Yesterday I was reading “Destruction as the cause of coming into being,” by Sabina Spielrein, an early Jungian analyst and former patient of Jung’s. I hadn’t intended it as an Easter meditation, but of course, it was very appropriate to that purpose. This is exactly the theme of Easter: sacrifice and rebirth.
Spielrein’s article touched on a piece of old Christian mythology I was not familiar with, a story that involves Adam’s son Seth seeking to re-enter the Garden of Eden when Adam is very old and dying. According to this story, the angel guarding the garden gave Seth three seeds to place under the tongue of the dead Adam. These seeds grew into the tree that was used to make the cross on which Christ died. In some versions of the story, this is called the Tree of Mercy.
I grew up in a Christian tradition that stressed the historicity of Biblical material, and this story comes from a tradition that stresses legend and poetry, so it is no wonder this is not a story I had heard before. It is a story to connect stories, one that depicts a maturing of human consciousness and spirituality over time; in a “fallen” and dying Adam are planted the seeds of salvation. It is a beautiful, hopeful image. It speaks to me of deep recognition of a basic principle, that one thing must die for something larger to be born.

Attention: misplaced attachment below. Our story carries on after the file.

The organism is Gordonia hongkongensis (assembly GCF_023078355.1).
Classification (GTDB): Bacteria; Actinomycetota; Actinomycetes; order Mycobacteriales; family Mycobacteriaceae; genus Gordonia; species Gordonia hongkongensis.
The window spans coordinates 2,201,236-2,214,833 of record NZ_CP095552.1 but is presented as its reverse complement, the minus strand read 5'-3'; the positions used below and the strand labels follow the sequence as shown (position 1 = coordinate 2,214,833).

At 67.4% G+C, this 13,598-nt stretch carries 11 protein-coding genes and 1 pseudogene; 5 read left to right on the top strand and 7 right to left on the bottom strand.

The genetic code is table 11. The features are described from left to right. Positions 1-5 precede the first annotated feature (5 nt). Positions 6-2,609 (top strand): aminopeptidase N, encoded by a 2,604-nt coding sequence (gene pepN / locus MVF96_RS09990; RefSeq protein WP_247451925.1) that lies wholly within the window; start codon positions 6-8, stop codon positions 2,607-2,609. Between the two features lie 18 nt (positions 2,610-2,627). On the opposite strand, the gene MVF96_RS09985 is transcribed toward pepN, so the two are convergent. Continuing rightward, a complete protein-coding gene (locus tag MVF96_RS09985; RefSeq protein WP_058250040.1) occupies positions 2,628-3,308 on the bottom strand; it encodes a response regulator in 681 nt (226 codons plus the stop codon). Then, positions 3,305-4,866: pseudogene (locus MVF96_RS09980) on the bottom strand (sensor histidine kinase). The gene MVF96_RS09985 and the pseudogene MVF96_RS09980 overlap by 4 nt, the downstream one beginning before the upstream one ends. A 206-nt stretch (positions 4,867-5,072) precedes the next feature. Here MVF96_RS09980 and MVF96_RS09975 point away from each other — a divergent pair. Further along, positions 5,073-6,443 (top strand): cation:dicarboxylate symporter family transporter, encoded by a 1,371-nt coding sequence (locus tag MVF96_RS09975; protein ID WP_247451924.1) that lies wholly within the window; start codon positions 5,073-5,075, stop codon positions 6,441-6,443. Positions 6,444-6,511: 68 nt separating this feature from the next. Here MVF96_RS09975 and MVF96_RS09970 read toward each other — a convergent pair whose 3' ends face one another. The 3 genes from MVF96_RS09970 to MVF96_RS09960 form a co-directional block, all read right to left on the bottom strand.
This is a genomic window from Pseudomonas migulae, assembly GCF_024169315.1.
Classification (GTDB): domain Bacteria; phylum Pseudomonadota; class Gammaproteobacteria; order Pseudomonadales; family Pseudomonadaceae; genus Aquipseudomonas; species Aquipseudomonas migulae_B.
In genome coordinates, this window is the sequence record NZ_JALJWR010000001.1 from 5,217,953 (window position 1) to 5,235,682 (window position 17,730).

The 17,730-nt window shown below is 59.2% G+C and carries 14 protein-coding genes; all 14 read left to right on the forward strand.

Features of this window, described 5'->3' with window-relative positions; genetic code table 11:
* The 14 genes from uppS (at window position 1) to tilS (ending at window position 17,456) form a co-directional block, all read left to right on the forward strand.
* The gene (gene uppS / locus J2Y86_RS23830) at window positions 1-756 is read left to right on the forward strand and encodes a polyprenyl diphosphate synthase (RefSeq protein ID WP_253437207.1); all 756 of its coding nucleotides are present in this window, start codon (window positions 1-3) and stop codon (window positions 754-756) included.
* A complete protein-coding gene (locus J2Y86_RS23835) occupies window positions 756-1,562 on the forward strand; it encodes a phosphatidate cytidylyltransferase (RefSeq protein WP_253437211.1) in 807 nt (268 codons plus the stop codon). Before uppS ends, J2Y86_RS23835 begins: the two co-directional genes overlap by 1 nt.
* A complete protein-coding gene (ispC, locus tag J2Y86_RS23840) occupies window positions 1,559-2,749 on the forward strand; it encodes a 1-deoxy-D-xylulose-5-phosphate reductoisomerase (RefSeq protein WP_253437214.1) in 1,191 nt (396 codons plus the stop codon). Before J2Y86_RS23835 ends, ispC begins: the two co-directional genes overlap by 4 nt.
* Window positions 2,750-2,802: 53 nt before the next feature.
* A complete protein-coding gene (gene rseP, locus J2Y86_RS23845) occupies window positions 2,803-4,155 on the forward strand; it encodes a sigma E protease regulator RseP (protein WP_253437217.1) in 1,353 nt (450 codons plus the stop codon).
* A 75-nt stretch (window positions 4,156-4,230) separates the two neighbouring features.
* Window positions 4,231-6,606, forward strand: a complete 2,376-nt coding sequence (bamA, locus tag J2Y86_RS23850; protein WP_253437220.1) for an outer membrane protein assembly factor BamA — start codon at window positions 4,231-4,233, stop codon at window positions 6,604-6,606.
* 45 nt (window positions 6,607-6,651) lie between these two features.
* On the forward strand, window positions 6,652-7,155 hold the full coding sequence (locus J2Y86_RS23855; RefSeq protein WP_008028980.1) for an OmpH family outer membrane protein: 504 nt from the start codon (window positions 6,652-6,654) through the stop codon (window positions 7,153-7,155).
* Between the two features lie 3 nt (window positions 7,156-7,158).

Sabina Spielrein, a Russian Jew, was executed by the Nazis, along with others from her village, in a field, in 1942. In an eerily prescient letter that was found years later, she writes of her death. She imagines herself in a field, her body burned, the ashes buried. She imagines a tree planted on that spot, and she says that written on the tree should be the message, “I was a human being once. My name was Sabina Spielrein.”
That was a time of tremendous, brutal and horrible sacrifice. And since then, in many other places, other, similar sacrifices for no better reasons. In the Seth story, someone had to visit the garden and obtain the seeds so the Tree of Mercy could be planted and the idea of salvation could begin to grow. How, then, in this day and age, in the wake of atrocity and sacrifice, do we become the retrievers of seeds and the planters of trees?